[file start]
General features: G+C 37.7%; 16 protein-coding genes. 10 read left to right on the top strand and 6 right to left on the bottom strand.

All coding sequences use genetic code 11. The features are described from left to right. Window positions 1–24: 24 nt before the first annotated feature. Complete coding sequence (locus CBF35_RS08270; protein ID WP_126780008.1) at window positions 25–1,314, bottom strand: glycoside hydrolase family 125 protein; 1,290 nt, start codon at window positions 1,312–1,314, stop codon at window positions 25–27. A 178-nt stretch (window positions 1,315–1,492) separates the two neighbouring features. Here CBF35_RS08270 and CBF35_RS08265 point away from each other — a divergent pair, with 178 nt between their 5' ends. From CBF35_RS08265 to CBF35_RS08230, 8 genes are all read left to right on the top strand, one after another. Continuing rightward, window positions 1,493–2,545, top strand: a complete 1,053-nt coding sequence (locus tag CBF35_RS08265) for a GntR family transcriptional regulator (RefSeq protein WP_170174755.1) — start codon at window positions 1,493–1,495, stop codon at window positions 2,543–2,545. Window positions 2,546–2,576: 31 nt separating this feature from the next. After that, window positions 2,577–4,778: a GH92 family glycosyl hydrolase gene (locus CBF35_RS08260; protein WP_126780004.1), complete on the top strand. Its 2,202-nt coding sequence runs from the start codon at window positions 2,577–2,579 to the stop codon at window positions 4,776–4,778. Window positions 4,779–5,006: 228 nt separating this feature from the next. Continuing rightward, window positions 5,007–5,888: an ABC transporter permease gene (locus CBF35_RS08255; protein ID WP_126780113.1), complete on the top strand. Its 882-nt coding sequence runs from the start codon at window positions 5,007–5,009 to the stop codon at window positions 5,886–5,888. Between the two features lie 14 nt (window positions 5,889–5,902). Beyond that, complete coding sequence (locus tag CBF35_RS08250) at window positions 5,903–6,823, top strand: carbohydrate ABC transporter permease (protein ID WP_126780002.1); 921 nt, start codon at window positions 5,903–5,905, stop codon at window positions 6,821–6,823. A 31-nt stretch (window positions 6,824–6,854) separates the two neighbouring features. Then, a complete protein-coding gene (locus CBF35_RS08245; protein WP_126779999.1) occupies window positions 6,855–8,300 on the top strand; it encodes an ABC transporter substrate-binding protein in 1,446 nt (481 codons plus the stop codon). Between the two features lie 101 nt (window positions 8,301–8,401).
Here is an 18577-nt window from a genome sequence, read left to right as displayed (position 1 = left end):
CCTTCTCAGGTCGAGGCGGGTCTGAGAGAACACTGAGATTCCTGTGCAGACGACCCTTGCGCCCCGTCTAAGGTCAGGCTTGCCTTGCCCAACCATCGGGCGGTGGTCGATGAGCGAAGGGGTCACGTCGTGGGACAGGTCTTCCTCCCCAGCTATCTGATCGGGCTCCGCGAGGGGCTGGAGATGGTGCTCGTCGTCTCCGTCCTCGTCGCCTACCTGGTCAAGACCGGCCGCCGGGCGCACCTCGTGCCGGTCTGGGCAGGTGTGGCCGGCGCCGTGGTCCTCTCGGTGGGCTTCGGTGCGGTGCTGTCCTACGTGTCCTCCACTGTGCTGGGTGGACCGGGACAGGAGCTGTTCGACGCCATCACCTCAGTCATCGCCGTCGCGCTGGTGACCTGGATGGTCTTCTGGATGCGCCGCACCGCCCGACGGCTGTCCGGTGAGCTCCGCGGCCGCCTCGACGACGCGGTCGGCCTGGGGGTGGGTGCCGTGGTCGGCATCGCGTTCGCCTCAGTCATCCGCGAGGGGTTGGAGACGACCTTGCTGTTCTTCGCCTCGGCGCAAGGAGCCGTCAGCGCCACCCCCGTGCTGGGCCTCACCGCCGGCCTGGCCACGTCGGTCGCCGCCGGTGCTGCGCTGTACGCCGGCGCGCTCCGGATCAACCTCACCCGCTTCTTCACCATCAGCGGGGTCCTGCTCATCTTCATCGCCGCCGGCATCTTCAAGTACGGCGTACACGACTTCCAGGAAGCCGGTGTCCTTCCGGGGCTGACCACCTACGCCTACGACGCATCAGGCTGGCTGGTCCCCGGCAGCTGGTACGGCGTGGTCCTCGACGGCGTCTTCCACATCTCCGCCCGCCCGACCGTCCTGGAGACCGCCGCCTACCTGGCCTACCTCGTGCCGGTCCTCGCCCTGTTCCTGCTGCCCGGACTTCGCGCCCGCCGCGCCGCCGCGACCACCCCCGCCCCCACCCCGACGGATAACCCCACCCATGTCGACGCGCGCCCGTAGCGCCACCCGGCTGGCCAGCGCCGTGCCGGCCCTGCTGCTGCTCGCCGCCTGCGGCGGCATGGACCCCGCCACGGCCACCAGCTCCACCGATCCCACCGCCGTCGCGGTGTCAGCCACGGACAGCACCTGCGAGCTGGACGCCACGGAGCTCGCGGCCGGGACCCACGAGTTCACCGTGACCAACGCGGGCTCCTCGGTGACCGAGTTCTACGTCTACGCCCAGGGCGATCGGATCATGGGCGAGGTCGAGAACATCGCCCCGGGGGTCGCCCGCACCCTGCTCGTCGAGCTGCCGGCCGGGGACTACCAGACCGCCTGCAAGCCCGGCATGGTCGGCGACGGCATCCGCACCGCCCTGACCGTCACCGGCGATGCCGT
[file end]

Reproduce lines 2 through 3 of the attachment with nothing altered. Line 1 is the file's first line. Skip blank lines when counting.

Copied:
All coding sequences use genetic code 11. The features are described from left to right. Window positions 1–24: 24 nt before the first annotated feature. Complete coding sequence (locus CBF35_RS08270; protein ID WP_126780008.1) at window positions 25–1,314, bottom strand: glycoside hydrolase family 125 protein; 1,290 nt, start codon at window positions 1,312–1,314, stop codon at window positions 25–27. A 178-nt stretch (window positions 1,315–1,492) separates the two neighbouring features. Here CBF35_RS08270 and CBF35_RS08265 point away from each other — a divergent pair, with 178 nt between their 5' ends. From CBF35_RS08265 to CBF35_RS08230, 8 genes are all read left to right on the top strand, one after another. Continuing rightward, window positions 1,493–2,545, top strand: a complete 1,053-nt coding sequence (locus tag CBF35_RS08265) for a GntR family transcriptional regulator (RefSeq protein WP_170174755.1) — start codon at window positions 1,493–1,495, stop codon at window positions 2,543–2,545. Window positions 2,546–2,576: 31 nt separating this feature from the next. After that, window positions 2,577–4,778: a GH92 family glycosyl hydrolase gene (locus CBF35_RS08260; protein WP_126780004.1), complete on the top strand. Its 2,202-nt coding sequence runs from the start codon at window positions 2,577–2,579 to the stop codon at window positions 4,776–4,778. Window positions 4,779–5,006: 228 nt separating this feature from the next. Continuing rightward, window positions 5,007–5,888: an ABC transporter permease gene (locus CBF35_RS08255; protein ID WP_126780113.1), complete on the top strand. Its 882-nt coding sequence runs from the start codon at window positions 5,007–5,009 to the stop codon at window positions 5,886–5,888. Between the two features lie 14 nt (window positions 5,889–5,902). Beyond that, complete coding sequence (locus tag CBF35_RS08250) at window positions 5,903–6,823, top strand: carbohydrate ABC transporter permease (protein ID WP_126780002.1); 921 nt, start codon at window positions 5,903–5,905, stop codon at window positions 6,821–6,823. A 31-nt stretch (window positions 6,824–6,854) separates the two neighbouring features. Then, a complete protein-coding gene (locus CBF35_RS08245; protein WP_126779999.1) occupies window positions 6,855–8,300 on the top strand; it encodes an ABC transporter substrate-binding protein in 1,446 nt (481 codons plus the stop codon). Between the two features lie 101 nt (window positions 8,301–8,401).
Here is an 18577-nt window from a genome sequence, read left to right as displayed (position 1 = left end):